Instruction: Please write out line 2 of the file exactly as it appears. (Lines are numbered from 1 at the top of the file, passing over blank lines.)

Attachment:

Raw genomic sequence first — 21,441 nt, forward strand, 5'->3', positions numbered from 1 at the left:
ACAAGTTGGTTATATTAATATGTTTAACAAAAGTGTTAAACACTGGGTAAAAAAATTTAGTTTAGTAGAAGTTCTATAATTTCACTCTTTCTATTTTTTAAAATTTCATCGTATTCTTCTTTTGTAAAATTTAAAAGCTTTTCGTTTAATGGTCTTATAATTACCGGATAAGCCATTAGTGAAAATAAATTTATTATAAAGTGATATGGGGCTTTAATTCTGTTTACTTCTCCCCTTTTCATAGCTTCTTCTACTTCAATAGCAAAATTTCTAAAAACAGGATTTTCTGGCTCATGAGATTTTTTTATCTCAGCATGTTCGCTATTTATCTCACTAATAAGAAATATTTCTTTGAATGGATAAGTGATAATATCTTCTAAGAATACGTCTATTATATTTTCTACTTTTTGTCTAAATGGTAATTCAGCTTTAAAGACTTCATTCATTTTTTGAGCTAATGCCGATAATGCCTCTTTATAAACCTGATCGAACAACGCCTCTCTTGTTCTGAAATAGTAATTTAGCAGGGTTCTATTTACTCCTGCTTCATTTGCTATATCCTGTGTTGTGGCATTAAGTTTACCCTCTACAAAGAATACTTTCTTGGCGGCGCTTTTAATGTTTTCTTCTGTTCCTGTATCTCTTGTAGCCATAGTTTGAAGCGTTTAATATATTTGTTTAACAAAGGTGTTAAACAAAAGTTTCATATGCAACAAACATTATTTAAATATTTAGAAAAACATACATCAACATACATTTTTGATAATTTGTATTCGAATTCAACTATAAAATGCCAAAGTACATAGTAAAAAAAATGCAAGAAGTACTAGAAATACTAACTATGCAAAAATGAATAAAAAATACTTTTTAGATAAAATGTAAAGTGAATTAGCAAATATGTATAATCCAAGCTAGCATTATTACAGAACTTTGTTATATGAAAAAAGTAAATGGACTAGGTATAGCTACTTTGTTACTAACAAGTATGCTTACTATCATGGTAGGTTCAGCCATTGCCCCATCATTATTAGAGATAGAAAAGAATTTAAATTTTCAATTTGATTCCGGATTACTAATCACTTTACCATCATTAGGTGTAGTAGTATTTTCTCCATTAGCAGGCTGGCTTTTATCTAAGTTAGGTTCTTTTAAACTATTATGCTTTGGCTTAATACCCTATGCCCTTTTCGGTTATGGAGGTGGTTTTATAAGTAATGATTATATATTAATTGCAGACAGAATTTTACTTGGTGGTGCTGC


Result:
ACAAGTTGGTTATATTAATATGTTTAACAAAAGTGTTAAACACTGGGTAAAAAAATTTAGTTTAGTAGAAGTTCTATAATTTCACTCTTTCTATTTTTTAAAATTTCATCGTATTCTTCTTTTGTAAAATTTAAAAGCTTTTCGTTTAATGGTCTTATAATTACCGGATAAGCCATTAGTGAAAATAAATTTATTATAAAGTGATATGGGGCTTTAATTCTGTTTACTTCTCCCCTTTTCATAGCTTCTTCTACTTCAATAGCAAAATTTCTAAAAACAGGATTTTCTGGCTCATGAGATTTTTTTATCTCAGCATGTTCGCTATTTATCTCACTAATAAGAAATATTTCTTTGAATGGATAAGTGATAATATCTTCTAAGAATACGTCTATTATATTTTCTACTTTTTGTCTAAATGGTAATTCAGCTTTAAAGACTTCATTCATTTTTTGAGCTAATGCCGATAATGCCTCTTTATAAACCTGATCGAACAACGCCTCTCTTGTTCTGAAATAGTAATTTAGCAGGGTTCTATTTACTCCTGCTTCATTTGCTATATCCTGTGTTGTGGCATTAAGTTTACCCTCTACAAAGAATACTTTCTTGGCGGCGCTTTTAATGTTTTCTTCTGTTCCTGTATCTCTTGTAGCCATAGTTTGAAGCGTTTAATATATTTGTTTAACAAAGGTGTTAAACAAAAGTTTCATATGCAACAAACATTATTTAAATATTTAGAAAAACATACATCAACATACATTTTTGATAATTTGTATTCGAATTCAACTATAAAATGCCAAAGTACATAGTAAAAAAAATGCAAGAAGTACTAGAAATACTAACTATGCAAAAATGAATAAAAAATACTTTTTAGATAAAATGTAAAGTGAATTAGCAAATATGTATAATCCAAGCTAGCATTATTACAGAACTTTGTTATATGAAAAAAGTAAATGGACTAGGTATAGCTACTTTGTTACTAACAAGTATGCTTACTATCATGGTAGGTTCAGCCATTGCCCCATCATTATTAGAGATAGAAAAGAATTTAAATTTTCAATTTGATTCCGGATTACTAATCACTTTACCATCATTAGGTGTAGTAGTATTTTCTCCATTAGCAGGCTGGCTTTTATCTAAGTTAGGTTCTTTTAAACTATTATGCTTTGGCTTAATACCCTATGCCCTTTTCGGTTATGGAGGTGGTTTTATAAGTAATGATTATATATTAATTGCAGACAGAATTTTACTTGGTGGTGCTGC